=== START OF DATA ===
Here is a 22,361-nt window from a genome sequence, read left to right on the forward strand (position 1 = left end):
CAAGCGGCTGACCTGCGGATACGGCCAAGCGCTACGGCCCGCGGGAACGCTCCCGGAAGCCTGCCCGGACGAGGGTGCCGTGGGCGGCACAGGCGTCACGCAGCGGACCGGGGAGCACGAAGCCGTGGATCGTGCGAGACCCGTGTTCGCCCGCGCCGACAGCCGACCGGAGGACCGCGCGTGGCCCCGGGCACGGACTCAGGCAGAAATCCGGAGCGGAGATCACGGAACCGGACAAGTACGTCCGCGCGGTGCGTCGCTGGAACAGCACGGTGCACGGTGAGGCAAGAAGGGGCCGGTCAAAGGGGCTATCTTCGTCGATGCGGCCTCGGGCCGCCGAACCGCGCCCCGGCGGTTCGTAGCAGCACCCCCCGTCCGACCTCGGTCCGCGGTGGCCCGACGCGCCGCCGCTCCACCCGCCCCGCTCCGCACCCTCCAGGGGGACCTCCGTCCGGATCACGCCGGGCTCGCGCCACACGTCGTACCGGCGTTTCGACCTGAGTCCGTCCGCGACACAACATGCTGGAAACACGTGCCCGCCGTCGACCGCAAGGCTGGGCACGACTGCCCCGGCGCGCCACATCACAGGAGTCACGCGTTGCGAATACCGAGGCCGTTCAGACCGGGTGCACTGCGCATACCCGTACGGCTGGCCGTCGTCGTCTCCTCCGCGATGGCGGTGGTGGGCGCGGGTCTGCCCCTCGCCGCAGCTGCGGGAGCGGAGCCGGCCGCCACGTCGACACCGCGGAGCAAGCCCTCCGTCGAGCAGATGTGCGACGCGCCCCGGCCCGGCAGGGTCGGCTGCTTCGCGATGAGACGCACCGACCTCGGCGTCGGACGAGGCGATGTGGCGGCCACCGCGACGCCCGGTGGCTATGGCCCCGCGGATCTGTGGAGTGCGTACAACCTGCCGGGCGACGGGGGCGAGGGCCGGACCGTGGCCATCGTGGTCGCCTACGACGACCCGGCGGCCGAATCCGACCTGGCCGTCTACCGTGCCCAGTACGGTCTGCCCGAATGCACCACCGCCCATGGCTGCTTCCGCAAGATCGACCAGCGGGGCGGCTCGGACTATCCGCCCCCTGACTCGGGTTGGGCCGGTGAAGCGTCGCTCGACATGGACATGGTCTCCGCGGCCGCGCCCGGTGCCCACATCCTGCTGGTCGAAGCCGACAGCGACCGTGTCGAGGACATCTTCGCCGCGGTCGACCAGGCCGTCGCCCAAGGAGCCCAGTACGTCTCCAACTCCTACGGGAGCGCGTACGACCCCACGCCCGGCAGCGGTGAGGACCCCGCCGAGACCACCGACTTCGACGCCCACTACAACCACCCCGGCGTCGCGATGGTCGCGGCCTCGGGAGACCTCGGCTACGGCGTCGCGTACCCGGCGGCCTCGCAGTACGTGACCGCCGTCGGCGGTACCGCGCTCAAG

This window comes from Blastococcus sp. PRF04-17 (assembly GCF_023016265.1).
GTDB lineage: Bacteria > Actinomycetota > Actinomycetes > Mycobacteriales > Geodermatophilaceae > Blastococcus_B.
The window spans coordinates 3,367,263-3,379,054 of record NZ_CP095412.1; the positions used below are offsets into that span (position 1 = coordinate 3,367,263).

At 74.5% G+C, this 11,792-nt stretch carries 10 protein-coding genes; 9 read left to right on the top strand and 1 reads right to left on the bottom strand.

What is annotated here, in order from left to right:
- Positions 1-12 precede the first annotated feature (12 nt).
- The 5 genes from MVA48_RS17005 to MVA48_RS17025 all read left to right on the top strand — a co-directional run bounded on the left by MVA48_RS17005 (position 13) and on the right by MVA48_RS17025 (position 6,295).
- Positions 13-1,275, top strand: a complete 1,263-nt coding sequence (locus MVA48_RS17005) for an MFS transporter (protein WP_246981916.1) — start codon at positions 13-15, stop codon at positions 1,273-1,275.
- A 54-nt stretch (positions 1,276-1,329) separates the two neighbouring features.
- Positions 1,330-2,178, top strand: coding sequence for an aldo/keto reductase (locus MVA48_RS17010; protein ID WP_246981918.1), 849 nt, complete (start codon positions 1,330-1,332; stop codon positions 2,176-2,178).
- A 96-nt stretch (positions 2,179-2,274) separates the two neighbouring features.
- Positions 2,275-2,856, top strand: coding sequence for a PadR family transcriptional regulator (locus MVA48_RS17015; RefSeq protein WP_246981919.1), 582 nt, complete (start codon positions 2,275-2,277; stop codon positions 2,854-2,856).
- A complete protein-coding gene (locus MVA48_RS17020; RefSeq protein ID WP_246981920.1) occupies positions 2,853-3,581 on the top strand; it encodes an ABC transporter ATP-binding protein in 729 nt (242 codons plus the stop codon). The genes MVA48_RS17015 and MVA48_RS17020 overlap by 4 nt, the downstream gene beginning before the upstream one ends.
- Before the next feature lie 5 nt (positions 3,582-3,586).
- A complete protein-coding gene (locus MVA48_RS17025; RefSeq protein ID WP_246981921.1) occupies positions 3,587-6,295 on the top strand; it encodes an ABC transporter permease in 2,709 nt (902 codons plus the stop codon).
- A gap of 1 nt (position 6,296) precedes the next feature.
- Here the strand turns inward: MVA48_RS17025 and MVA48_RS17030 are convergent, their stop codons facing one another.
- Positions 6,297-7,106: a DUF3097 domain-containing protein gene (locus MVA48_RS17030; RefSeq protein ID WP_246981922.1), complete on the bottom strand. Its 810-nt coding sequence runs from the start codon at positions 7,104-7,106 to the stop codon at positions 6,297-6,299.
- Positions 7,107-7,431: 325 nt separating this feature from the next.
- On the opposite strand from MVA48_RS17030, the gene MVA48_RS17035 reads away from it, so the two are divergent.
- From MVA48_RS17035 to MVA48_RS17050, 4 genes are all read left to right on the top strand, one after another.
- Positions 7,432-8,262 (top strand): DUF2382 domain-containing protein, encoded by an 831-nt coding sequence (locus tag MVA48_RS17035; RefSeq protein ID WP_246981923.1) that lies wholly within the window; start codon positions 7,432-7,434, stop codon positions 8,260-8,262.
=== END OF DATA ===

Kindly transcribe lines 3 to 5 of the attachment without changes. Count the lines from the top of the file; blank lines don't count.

This window comes from Blastococcus sp. PRF04-17 (assembly GCF_023016265.1).
GTDB lineage: Bacteria > Actinomycetota > Actinomycetes > Mycobacteriales > Geodermatophilaceae > Blastococcus_B.
The window spans coordinates 3,367,263-3,379,054 of record NZ_CP095412.1; the positions used below are offsets into that span (position 1 = coordinate 3,367,263).